I realize this may be an opinion-based question, but relevant nonetheless in my opinion.
I have a local search optimization algorithm, A.
I designed A to address a specific biological question.
A returns many local optima and often gets stuck near said optima.
My target audience (biologists) don't understand this. They want a single plausible answer (the global optimum) or at least many plausible answers (local optima) with low variability. The reason for this is that biologists will need to incur high cost and large effort to reach their end goal. They feel uneasy that A returns many plausible solutions.
The problem faced by the biologists revolves around sampling. Specifically, they would like to know, given current sampling levels, how much more sampling is required to estimate genetic diversity within species.
Unfortunately, there is no means of comparison with other algorithms because this problem hasn't been thought about in a computational light before. Biologists just sample randomly in the field. Crude estimates of necessary sample sizes range from 5-10 individuals, but sometimes only 1-2 can be reasonably collected (due to say, species rarity and/or project budget).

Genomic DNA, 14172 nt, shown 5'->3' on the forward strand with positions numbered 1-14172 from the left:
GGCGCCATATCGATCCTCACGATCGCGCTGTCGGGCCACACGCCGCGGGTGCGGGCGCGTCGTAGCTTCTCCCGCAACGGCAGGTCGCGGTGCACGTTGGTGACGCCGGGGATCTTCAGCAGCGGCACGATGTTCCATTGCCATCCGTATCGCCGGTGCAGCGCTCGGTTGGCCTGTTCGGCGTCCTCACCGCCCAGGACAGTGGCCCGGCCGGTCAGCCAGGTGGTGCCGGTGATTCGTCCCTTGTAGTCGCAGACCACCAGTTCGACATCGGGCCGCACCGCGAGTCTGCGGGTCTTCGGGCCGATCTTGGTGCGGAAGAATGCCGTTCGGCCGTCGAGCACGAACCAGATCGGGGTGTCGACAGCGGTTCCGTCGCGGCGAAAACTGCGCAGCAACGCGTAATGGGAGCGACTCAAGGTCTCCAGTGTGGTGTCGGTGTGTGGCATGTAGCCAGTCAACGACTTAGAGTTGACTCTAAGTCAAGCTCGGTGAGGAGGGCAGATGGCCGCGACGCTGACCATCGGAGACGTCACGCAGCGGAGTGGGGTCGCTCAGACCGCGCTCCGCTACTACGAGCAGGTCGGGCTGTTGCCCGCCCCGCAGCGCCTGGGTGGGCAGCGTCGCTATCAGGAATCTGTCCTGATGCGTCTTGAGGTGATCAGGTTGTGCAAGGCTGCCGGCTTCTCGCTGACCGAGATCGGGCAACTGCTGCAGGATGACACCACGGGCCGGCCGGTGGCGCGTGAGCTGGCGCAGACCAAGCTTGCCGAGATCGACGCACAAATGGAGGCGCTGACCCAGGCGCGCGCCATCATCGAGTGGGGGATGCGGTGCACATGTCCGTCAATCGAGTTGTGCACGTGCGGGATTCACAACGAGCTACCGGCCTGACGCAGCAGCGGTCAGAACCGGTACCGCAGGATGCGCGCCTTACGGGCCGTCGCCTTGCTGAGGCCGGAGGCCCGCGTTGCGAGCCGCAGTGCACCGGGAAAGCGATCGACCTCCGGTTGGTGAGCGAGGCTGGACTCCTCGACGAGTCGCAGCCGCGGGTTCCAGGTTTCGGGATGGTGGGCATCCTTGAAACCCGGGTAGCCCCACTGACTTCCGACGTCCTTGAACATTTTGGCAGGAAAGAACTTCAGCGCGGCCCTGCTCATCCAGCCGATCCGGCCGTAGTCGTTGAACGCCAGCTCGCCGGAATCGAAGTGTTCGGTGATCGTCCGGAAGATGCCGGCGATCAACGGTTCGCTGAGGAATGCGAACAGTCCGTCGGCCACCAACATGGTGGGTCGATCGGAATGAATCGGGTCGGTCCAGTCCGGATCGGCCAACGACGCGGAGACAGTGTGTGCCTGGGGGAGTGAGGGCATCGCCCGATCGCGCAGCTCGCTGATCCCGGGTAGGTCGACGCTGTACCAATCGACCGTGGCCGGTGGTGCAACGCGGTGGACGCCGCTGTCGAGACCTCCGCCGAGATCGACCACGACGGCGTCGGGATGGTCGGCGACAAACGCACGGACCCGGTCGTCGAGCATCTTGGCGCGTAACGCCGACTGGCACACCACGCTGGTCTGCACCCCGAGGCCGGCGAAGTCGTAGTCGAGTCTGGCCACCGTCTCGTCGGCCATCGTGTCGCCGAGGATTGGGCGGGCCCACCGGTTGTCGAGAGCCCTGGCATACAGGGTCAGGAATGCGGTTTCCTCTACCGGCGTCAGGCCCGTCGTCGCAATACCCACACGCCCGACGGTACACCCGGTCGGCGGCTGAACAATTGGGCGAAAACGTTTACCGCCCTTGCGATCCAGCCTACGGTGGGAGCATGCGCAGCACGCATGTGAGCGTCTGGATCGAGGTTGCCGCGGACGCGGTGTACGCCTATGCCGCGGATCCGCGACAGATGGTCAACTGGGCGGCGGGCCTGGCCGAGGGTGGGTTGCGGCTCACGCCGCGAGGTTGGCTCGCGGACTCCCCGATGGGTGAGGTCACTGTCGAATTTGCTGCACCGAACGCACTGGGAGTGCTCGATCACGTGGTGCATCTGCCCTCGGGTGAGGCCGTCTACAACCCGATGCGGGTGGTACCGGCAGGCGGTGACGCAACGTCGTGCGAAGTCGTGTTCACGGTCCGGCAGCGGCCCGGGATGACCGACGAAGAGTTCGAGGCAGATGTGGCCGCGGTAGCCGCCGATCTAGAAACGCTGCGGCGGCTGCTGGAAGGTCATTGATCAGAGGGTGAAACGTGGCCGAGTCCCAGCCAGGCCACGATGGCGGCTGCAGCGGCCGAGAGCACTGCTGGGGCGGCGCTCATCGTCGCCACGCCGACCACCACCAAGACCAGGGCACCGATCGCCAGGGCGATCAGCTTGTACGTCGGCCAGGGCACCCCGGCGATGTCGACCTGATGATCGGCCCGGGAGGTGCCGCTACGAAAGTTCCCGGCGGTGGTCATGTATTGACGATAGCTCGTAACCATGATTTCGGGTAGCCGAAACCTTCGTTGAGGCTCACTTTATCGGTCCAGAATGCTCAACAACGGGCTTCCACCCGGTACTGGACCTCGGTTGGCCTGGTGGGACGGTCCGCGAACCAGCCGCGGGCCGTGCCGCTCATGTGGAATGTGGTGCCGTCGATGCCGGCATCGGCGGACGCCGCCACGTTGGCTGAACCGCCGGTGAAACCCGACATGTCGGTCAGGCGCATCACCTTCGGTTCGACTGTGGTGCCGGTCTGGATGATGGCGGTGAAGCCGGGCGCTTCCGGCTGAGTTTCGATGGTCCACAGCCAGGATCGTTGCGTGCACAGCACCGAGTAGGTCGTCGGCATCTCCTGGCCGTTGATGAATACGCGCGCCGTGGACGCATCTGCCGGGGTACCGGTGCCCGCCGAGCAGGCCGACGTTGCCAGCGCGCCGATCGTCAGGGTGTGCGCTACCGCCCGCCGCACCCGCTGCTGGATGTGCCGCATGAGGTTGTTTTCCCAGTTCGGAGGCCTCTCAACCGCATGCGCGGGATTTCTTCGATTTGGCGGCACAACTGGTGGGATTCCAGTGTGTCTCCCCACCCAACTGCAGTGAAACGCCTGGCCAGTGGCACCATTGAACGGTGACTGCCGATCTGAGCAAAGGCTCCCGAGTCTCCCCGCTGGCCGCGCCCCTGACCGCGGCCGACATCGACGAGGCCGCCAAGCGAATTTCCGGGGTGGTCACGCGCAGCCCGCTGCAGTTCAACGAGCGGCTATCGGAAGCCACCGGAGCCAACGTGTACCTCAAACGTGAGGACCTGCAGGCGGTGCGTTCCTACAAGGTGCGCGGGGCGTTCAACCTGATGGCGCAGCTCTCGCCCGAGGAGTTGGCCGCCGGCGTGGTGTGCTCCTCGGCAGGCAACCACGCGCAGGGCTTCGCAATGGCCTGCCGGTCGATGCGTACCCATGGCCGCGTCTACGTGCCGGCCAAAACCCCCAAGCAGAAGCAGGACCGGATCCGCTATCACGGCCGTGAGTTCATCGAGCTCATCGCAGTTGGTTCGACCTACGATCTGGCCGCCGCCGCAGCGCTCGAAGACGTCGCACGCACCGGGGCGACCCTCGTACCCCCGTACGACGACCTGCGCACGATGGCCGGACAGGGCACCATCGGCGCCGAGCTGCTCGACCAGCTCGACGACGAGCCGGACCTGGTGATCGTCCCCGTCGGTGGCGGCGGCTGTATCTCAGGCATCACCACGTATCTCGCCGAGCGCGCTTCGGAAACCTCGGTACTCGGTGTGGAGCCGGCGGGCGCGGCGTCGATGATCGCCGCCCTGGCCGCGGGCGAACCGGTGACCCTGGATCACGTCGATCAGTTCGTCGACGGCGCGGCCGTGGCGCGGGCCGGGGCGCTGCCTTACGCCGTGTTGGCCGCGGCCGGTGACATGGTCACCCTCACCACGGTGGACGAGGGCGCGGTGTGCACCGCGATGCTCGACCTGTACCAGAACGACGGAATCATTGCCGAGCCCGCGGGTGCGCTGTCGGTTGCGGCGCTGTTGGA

Algorithm A suggests sample sizes 1-2 orders of magnitude larger than the crude estimate, but the variability is large.
For instance, A might suggest anywhere from 200-250 individuals should be sampled to capture 95% of existing genetic variation for a given species.
All plausible sample sizes returned by A are close to the required 95% cutoff, yet the variation in the estimates themselves is quite large.
The makes the biologists uncomfortable because it suggests that A is not very good.
One way I try to frame things is with the analogy of climbing a mountain or hill. We want to get to the top (the global optimum), but there are a lot of obstacles (local optima) in the form of ridges and valleys in the way.
Putting this into a more CS-centric context:
The Travelling Salesman Problem (TSP) is an NP hard problem of great theoretical interest. For this reason, TSP is often solved via local search (e.g., simulated annealing (SA) or genetic algorithms (GA)). Since both SA and GA are stochastic, they will return different routes each time the algorithm is run.
Clearly, the shortest route is targeted. If many local routes are possible, why use local search in the first place?
I realize the answer to the about question is "to get a 'good enough' solution in a finite amount of computation time". However, this doesn't fit well with applied researchers.
Put another way:
In the case of TSP, why would an airport rely on a local search algorithm to find the optimal path if this could mean wasted money and resources?
My question: How can we justify the use of local search algorithms with the same kind of behaviour as A to researchers in very applied fields who otherwise lack math/stats/computer science knowledge?